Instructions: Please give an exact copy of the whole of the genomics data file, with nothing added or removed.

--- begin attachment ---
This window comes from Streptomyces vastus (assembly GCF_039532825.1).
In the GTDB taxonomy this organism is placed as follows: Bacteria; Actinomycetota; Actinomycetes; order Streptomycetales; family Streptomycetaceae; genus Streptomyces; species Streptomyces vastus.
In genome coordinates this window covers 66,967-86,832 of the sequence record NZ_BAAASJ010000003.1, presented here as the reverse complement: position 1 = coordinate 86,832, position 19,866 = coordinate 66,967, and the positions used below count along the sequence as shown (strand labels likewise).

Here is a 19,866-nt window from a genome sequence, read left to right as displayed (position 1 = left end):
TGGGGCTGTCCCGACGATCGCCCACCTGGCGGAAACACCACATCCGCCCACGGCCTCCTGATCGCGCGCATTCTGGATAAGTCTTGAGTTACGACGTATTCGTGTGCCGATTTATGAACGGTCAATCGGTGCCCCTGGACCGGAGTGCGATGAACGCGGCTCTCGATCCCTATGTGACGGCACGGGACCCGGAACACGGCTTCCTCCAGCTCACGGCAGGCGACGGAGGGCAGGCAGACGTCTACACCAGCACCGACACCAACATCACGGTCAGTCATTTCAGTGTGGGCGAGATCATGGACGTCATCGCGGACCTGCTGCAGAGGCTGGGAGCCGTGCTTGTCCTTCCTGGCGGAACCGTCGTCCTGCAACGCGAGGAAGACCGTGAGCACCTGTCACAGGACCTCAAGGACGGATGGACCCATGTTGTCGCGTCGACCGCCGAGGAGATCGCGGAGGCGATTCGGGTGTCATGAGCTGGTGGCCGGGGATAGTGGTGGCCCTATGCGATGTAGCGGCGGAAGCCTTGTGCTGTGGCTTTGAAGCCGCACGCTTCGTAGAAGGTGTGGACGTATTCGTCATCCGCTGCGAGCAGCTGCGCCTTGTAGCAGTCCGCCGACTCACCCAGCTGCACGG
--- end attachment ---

This window comes from Streptomyces vastus (assembly GCF_039532825.1).
In the GTDB taxonomy this organism is placed as follows: Bacteria; Actinomycetota; Actinomycetes; order Streptomycetales; family Streptomycetaceae; genus Streptomyces; species Streptomyces vastus.
In genome coordinates this window covers 66,967-86,832 of the sequence record NZ_BAAASJ010000003.1, presented here as the reverse complement: position 1 = coordinate 86,832, position 19,866 = coordinate 66,967, and the positions used below count along the sequence as shown (strand labels likewise).

Here is a 19,866-nt window from a genome sequence, read left to right as displayed (position 1 = left end):
TGGGGCTGTCCCGACGATCGCCCACCTGGCGGAAACACCACATCCGCCCACGGCCTCCTGATCGCGCGCATTCTGGATAAGTCTTGAGTTACGACGTATTCGTGTGCCGATTTATGAACGGTCAATCGGTGCCCCTGGACCGGAGTGCGATGAACGCGGCTCTCGATCCCTATGTGACGGCACGGGACCCGGAACACGGCTTCCTCCAGCTCACGGCAGGCGACGGAGGGCAGGCAGACGTCTACACCAGCACCGACACCAACATCACGGTCAGTCATTTCAGTGTGGGCGAGATCATGGACGTCATCGCGGACCTGCTGCAGAGGCTGGGAGCCGTGCTTGTCCTTCCTGGCGGAACCGTCGTCCTGCAACGCGAGGAAGACCGTGAGCACCTGTCACAGGACCTCAAGGACGGATGGACCCATGTTGTCGCGTCGACCGCCGAGGAGATCGCGGAGGCGATTCGGGTGTCATGAGCTGGTGGCCGGGGATAGTGGTGGCCCTATGCGATGTAGCGGCGGAAGCCTTGTGCTGTGGCTTTGAAGCCGCACGCTTCGTAGAAGGTGTGGACGTATTCGTCATCCGCTGCGAGCAGCTGCGCCTTGTAGCAGTCCGCCGACTCACCCAGCTGCACGG